A Food Diary South Korea – Where and What to Eat (Part Two: Savoury)
Of course, I didn’t live off cakes and ice creams (although it’s looks like it according to the photos haha) I had some tasty Korean Fried Chicken also known in Korea as KFC usually accompanied with beer, known in Korea as Chimaek and is hugely popular when out drinking with friends. Other savoury favourites were of course, Korean BBQ with the different cuts of meat, pork being the most popular and least expensive, Bibimbap (everyone knows bibimbap right?), Pajeon (Pancake), Mandu (Dumplings) I had Mandu a number of times as I am dumpling OBSESSED! Unfortunately the photos I have aren’t the best because I was too busy stuffing my face! But out of everything I ate in Korea (excluding ice cream which isn’t a proper meal so doesn’t really count anyway) my favourite meal I had was Pork Noodle Soup in Jeju – the broth was so flavourful, I couldn’t get enough! No wonder there was a line at the front.
With most meals you’re served with a few different side dishes known as Banchan, the most popular banchan is of course, kimchi! The kimchi we know is the fermented spicy cabbage type which is served with nearly every meal in Korea. I hadn’t tried a lot of kimchi before heading to Korea and have to admit I wasn’t really looking forward to eating it, but once I tried it during our first meal in Seoul I loved it. I don’t think it had anything to do with the place but maybe actually being in Korea changed my mindset. I enjoyed eating kimchi throughout the rest of my trip, along with all of the other banchan – radish kimchi, sautéed spinach, bean sprouts, fried anchovies all with some of sort dressing or seasoning like gochujang (chilli powder or paste), soy sauce or sesame oil.
On my to do list whenever I visit a new country is a food tour. They help you get an understanding, not only of the food but also of the culture, plus you’ll probably end up trying something you never would’ve had before. The tour we did was a Night Dining Tour run by Ongo Food Communications. Meeting at their offices we were greeted with a few salads to try as the chef was trailing a new dressing as they also run a cooking school. Our small group departed for our first course of the night – our first Korean BBQ in Korea. Walking down the backstreets of Insadong we arrived at a small, family run BBQ restaurant. Here our tour guide told us about the different accompaniments and how to wrap your meet in the 2 types of salad leaves. We also tried an alcoholic shot called Cojinganmek which is one part coke, one part soju and one part beer which got things going (I had 2!) the shot finishes with coke so the aftertaste is very pleasant :). The second stop is Tteokbokki which is a mixture of rice cake, fish cake and gochujang and by this point you’re starting to get very full. Stop 3 was Chimaek, where our group struggled to eat the chicken as we had eaten so much food. For the last stop we decided on trying Patbingsu, a dessert made from shaved ice, fruit, beans and condensed milk but is also served with a variety of other toppings. I wasn’t a huge fan of this because it’s so different to anything I’ve ever had for dessert but I’m glad I tried it.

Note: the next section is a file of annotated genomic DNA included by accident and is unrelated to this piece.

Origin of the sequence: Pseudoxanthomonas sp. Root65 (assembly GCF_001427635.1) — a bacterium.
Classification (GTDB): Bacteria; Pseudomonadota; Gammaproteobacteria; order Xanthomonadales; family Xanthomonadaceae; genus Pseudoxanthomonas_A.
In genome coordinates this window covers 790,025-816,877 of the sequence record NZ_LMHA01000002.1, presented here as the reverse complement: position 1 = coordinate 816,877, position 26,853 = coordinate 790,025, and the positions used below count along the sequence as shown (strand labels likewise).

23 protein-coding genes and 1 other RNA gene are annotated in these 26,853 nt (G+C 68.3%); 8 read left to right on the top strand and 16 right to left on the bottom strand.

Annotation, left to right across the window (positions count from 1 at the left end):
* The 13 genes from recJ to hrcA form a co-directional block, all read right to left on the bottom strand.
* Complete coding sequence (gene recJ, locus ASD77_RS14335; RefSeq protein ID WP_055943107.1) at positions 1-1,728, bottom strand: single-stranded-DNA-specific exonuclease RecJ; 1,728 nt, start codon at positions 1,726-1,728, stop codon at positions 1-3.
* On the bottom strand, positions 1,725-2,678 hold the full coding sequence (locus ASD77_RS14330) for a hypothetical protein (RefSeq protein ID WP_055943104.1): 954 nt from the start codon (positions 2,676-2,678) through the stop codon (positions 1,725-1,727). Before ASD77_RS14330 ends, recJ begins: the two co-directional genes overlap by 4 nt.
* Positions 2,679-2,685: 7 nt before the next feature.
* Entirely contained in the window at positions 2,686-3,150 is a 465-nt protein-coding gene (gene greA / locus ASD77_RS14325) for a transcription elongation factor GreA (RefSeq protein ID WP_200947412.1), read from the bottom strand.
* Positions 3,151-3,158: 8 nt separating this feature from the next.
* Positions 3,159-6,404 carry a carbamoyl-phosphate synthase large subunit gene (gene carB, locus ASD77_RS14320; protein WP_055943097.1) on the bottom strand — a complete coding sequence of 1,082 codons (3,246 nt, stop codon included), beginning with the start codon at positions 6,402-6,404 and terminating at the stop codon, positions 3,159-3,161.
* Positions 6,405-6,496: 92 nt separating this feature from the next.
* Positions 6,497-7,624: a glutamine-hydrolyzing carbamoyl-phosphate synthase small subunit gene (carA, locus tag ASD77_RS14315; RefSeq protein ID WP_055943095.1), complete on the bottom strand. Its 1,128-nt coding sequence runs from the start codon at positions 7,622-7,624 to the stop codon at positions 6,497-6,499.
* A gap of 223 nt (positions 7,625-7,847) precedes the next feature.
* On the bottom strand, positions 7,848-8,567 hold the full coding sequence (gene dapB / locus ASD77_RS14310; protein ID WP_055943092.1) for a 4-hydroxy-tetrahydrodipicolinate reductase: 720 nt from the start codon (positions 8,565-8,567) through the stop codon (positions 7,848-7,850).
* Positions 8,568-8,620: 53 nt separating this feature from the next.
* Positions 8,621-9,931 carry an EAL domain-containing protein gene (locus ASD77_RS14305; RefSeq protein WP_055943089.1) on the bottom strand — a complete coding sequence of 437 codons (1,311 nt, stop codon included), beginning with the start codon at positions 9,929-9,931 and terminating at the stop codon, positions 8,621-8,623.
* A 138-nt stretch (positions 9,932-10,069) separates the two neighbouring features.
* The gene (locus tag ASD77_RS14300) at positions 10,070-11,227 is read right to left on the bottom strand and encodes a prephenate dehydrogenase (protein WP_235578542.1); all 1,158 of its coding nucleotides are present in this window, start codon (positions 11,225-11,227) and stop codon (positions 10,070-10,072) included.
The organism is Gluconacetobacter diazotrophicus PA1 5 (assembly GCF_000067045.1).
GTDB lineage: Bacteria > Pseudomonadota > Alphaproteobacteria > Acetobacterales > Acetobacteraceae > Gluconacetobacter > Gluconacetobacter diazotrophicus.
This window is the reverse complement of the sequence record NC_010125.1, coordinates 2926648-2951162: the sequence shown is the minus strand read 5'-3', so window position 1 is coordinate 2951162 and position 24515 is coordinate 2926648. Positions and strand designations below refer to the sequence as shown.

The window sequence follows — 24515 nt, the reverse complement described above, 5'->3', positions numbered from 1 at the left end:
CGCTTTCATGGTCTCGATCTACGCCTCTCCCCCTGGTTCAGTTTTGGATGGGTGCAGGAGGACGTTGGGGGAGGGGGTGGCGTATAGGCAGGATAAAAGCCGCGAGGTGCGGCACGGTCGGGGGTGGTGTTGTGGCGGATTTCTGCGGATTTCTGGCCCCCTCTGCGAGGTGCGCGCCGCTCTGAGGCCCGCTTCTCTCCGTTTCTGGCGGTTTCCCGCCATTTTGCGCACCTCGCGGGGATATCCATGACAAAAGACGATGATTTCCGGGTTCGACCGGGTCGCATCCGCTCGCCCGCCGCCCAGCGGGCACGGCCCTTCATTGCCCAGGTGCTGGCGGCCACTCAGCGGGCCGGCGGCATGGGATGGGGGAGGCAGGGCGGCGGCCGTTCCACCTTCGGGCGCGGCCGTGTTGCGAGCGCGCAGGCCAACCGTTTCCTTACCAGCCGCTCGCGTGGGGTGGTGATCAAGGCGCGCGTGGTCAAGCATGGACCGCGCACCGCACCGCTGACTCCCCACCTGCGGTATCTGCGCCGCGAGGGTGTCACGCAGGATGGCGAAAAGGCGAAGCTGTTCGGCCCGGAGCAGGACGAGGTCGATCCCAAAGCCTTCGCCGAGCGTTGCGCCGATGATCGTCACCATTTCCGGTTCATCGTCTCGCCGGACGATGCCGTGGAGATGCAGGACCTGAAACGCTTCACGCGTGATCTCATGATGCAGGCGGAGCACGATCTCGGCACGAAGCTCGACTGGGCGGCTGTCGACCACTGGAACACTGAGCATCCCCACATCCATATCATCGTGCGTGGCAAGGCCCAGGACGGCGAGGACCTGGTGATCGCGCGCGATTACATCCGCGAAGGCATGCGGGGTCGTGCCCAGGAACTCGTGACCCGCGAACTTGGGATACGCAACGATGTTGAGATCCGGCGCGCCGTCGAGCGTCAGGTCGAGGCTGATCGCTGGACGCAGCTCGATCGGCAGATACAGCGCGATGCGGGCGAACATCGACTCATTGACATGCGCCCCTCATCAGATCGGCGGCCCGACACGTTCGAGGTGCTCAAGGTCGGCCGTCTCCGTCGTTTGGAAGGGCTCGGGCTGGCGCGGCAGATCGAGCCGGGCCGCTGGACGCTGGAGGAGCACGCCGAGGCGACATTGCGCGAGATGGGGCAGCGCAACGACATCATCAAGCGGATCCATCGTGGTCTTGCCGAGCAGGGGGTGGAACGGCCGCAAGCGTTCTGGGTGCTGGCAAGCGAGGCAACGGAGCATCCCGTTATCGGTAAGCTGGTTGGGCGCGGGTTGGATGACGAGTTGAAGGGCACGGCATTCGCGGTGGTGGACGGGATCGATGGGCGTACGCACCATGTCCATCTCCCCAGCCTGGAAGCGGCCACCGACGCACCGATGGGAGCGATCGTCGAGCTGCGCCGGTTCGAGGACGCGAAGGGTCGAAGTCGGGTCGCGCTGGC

Returning home from Korea I was determined to cook some of the yummy dishes I had devoured but also relatively easy to make so I chose Green Onion Pajeon and Bibimbap. I did really want to make my own kimchi but I ran out of time before my Korean dinner party. All were enjoyed by everyone at the party so I highly recommend you be a little adventurous and give these a go.